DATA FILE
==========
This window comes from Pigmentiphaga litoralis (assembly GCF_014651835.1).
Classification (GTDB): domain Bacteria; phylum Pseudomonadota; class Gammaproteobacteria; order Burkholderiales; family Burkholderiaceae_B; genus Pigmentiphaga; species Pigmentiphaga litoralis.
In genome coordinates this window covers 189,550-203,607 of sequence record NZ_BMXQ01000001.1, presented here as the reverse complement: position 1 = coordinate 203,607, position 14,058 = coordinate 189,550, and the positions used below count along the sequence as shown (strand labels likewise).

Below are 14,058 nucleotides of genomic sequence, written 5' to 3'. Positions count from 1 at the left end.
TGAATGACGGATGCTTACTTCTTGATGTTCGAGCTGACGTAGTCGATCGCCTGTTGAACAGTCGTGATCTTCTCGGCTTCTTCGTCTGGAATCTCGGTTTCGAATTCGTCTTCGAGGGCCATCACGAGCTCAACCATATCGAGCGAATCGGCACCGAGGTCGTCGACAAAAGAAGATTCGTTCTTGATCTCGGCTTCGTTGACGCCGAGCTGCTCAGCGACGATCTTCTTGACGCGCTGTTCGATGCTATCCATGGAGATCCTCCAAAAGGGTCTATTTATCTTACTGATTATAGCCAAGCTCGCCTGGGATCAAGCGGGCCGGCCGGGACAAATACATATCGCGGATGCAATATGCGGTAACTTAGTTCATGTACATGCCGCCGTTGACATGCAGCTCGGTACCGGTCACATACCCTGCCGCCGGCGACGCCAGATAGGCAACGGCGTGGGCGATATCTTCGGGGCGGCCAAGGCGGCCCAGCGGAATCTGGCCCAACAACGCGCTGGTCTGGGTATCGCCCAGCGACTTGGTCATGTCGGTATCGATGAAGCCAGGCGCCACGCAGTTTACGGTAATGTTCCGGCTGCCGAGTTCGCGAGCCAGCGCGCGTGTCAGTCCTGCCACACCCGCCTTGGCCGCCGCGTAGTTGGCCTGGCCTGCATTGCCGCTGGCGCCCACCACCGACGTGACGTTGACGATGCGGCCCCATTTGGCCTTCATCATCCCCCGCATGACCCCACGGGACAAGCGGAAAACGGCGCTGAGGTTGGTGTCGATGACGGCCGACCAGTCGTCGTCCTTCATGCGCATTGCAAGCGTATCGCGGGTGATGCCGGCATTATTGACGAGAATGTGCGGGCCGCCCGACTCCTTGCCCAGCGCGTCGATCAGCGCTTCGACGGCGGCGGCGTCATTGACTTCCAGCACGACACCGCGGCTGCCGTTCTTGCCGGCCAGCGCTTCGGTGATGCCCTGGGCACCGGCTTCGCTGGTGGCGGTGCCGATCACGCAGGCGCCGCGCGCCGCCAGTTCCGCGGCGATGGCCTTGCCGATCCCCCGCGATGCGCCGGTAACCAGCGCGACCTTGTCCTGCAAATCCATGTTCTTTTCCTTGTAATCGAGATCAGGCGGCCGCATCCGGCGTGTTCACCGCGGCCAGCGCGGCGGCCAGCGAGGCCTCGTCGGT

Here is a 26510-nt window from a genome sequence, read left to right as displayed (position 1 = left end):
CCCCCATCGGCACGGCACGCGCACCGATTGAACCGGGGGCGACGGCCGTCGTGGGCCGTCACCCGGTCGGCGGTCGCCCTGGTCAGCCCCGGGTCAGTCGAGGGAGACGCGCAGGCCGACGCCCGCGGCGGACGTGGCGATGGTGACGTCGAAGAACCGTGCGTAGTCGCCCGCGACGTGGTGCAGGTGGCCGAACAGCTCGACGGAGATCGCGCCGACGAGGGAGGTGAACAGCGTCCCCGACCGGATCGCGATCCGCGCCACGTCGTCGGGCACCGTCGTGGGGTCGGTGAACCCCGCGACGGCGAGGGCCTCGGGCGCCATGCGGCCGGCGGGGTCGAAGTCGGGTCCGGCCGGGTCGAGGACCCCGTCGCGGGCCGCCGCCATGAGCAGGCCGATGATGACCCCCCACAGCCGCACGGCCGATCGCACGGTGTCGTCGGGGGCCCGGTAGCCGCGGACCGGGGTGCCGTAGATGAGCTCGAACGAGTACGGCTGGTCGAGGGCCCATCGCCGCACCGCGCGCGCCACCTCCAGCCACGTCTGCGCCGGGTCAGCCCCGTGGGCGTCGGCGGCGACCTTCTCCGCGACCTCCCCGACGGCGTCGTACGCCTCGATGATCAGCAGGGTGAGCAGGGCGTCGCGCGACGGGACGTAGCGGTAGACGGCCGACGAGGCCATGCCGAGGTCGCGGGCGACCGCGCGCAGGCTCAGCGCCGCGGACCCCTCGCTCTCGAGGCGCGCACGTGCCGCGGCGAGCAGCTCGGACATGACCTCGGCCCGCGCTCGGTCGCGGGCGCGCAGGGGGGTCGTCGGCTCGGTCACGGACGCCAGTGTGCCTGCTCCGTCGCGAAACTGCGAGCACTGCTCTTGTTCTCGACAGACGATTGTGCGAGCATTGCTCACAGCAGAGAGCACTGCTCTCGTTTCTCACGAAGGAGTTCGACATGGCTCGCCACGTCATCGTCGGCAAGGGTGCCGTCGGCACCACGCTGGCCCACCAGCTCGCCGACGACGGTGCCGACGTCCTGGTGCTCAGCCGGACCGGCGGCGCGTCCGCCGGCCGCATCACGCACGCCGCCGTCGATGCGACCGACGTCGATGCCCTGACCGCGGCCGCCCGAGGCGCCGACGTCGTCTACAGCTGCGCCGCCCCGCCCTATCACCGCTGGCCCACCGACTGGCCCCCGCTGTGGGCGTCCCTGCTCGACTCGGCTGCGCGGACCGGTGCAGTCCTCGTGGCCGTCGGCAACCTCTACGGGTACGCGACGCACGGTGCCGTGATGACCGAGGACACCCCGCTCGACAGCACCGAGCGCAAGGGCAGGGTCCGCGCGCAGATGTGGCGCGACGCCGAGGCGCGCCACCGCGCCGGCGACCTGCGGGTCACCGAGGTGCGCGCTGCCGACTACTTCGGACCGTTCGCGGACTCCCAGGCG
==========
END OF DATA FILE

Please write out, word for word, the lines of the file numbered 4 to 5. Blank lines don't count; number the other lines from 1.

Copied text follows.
Below are 14,058 nucleotides of genomic sequence, written 5' to 3'. Positions count from 1 at the left end.
TGAATGACGGATGCTTACTTCTTGATGTTCGAGCTGACGTAGTCGATCGCCTGTTGAACAGTCGTGATCTTCTCGGCTTCTTCGTCTGGAATCTCGGTTTCGAATTCGTCTTCGAGGGCCATCACGAGCTCAACCATATCGAGCGAATCGGCACCGAGGTCGTCGACAAAAGAAGATTCGTTCTTGATCTCGGCTTCGTTGACGCCGAGCTGCTCAGCGACGATCTTCTTGACGCGCTGTTCGATGCTATCCATGGAGATCCTCCAAAAGGGTCTATTTATCTTACTGATTATAGCCAAGCTCGCCTGGGATCAAGCGGGCCGGCCGGGACAAATACATATCGCGGATGCAATATGCGGTAACTTAGTTCATGTACATGCCGCCGTTGACATGCAGCTCGGTACCGGTCACATACCCTGCCGCCGGCGACGCCAGATAGGCAACGGCGTGGGCGATATCTTCGGGGCGGCCAAGGCGGCCCAGCGGAATCTGGCCCAACAACGCGCTGGTCTGGGTATCGCCCAGCGACTTGGTCATGTCGGTATCGATGAAGCCAGGCGCCACGCAGTTTACGGTAATGTTCCGGCTGCCGAGTTCGCGAGCCAGCGCGCGTGTCAGTCCTGCCACACCCGCCTTGGCCGCCGCGTAGTTGGCCTGGCCTGCATTGCCGCTGGCGCCCACCACCGACGTGACGTTGACGATGCGGCCCCATTTGGCCTTCATCATCCCCCGCATGACCCCACGGGACAAGCGGAAAACGGCGCTGAGGTTGGTGTCGATGACGGCCGACCAGTCGTCGTCCTTCATGCGCATTGCAAGCGTATCGCGGGTGATGCCGGCATTATTGACGAGAATGTGCGGGCCGCCCGACTCCTTGCCCAGCGCGTCGATCAGCGCTTCGACGGCGGCGGCGTCATTGACTTCCAGCACGACACCGCGGCTGCCGTTCTTGCCGGCCAGCGCTTCGGTGATGCCCTGGGCACCGGCTTCGCTGGTGGCGGTGCCGATCACGCAGGCGCCGCGCGCCGCCAGTTCCGCGGCGATGGCCTTGCCGATCCCCCGCGATGCGCCGGTAACCAGCGCGACCTTGTCCTGCAAATCCATGTTCTTTTCCTTGTAATCGAGATCAGGCGGCCGCATCCGGCGTGTTCACCGCGGCCAGCGCGGCGGCCAGCGAGGCCTCGTCGGT